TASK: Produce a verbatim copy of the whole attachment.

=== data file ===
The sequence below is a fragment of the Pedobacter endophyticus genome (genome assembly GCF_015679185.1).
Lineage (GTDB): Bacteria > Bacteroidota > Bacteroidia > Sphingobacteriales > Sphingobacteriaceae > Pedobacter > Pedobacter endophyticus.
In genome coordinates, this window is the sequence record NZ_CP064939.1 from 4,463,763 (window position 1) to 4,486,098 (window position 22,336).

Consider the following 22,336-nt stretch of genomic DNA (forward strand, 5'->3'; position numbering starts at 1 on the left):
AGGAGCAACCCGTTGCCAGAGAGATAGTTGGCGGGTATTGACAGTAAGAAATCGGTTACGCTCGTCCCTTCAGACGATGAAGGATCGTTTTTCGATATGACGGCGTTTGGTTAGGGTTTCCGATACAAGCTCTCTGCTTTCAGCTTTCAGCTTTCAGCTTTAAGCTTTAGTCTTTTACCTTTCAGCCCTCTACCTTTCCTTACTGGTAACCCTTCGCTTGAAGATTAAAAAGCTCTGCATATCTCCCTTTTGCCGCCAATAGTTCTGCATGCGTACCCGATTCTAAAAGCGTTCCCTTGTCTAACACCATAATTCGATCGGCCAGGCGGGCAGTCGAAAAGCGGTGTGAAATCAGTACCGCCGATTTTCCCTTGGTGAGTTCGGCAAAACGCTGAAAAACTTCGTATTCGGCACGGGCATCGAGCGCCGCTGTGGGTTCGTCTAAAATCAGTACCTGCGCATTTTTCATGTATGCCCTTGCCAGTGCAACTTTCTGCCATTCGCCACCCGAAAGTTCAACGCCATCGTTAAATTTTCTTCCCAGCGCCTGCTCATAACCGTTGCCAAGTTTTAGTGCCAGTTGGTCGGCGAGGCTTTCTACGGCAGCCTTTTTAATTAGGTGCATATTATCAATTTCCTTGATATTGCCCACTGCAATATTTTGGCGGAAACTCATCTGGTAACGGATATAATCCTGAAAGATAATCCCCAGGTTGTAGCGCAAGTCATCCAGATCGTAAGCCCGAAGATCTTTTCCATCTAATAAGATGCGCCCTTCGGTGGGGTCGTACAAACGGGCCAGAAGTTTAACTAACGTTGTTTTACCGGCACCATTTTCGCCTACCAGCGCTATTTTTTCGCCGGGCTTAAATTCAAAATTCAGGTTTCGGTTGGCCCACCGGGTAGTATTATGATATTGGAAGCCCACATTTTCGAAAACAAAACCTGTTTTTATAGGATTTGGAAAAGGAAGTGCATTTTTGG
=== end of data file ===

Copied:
The sequence below is a fragment of the Pedobacter endophyticus genome (genome assembly GCF_015679185.1).
Lineage (GTDB): Bacteria > Bacteroidota > Bacteroidia > Sphingobacteriales > Sphingobacteriaceae > Pedobacter > Pedobacter endophyticus.
In genome coordinates, this window is the sequence record NZ_CP064939.1 from 4,463,763 (window position 1) to 4,486,098 (window position 22,336).

Consider the following 22,336-nt stretch of genomic DNA (forward strand, 5'->3'; position numbering starts at 1 on the left):
AGGAGCAACCCGTTGCCAGAGAGATAGTTGGCGGGTATTGACAGTAAGAAATCGGTTACGCTCGTCCCTTCAGACGATGAAGGATCGTTTTTCGATATGACGGCGTTTGGTTAGGGTTTCCGATACAAGCTCTCTGCTTTCAGCTTTCAGCTTTCAGCTTTAAGCTTTAGTCTTTTACCTTTCAGCCCTCTACCTTTCCTTACTGGTAACCCTTCGCTTGAAGATTAAAAAGCTCTGCATATCTCCCTTTTGCCGCCAATAGTTCTGCATGCGTACCCGATTCTAAAAGCGTTCCCTTGTCTAACACCATAATTCGATCGGCCAGGCGGGCAGTCGAAAAGCGGTGTGAAATCAGTACCGCCGATTTTCCCTTGGTGAGTTCGGCAAAACGCTGAAAAACTTCGTATTCGGCACGGGCATCGAGCGCCGCTGTGGGTTCGTCTAAAATCAGTACCTGCGCATTTTTCATGTATGCCCTTGCCAGTGCAACTTTCTGCCATTCGCCACCCGAAAGTTCAACGCCATCGTTAAATTTTCTTCCCAGCGCCTGCTCATAACCGTTGCCAAGTTTTAGTGCCAGTTGGTCGGCGAGGCTTTCTACGGCAGCCTTTTTAATTAGGTGCATATTATCAATTTCCTTGATATTGCCCACTGCAATATTTTGGCGGAAACTCATCTGGTAACGGATATAATCCTGAAAGATAATCCCCAGGTTGTAGCGCAAGTCATCCAGATCGTAAGCCCGAAGATCTTTTCCATCTAATAAGATGCGCCCTTCGGTGGGGTCGTACAAACGGGCCAGAAGTTTAACTAACGTTGTTTTACCGGCACCATTTTCGCCTACCAGCGCTATTTTTTCGCCGGGCTTAAATTCAAAATTCAGGTTTCGGTTGGCCCACCGGGTAGTATTATGATATTGGAAGCCCACATTTTCGAAAACAAAACCTGTTTTTATAGGATTTGGAAAAGGAAGTGCATTTTTGG